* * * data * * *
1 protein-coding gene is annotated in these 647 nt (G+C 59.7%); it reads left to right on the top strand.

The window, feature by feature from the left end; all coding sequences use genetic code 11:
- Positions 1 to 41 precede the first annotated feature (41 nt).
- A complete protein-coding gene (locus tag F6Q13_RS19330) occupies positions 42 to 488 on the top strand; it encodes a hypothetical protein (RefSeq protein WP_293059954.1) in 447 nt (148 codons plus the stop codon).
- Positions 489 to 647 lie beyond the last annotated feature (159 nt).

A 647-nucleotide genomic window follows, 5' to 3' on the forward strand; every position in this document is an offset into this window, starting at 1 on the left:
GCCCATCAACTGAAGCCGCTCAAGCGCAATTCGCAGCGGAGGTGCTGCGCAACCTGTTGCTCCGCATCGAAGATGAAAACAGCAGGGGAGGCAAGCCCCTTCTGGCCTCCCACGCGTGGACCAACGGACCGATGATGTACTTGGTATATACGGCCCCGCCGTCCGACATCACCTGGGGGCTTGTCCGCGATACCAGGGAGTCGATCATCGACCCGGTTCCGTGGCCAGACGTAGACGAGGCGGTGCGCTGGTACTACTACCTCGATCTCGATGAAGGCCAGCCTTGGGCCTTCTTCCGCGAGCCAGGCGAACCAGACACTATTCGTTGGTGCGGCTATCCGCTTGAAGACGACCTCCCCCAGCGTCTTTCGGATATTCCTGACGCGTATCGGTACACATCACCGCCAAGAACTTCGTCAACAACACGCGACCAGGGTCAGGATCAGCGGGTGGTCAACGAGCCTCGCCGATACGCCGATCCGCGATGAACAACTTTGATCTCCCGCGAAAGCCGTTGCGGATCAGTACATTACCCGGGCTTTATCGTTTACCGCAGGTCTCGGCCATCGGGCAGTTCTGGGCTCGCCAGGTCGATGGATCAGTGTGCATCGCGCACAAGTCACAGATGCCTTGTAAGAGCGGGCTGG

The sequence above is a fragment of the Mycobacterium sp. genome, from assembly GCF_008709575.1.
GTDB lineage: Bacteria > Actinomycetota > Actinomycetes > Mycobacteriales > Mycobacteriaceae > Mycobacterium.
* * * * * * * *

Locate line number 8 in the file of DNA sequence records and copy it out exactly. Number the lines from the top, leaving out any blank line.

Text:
The sequence above is a fragment of the Mycobacterium sp. genome, from assembly GCF_008709575.1.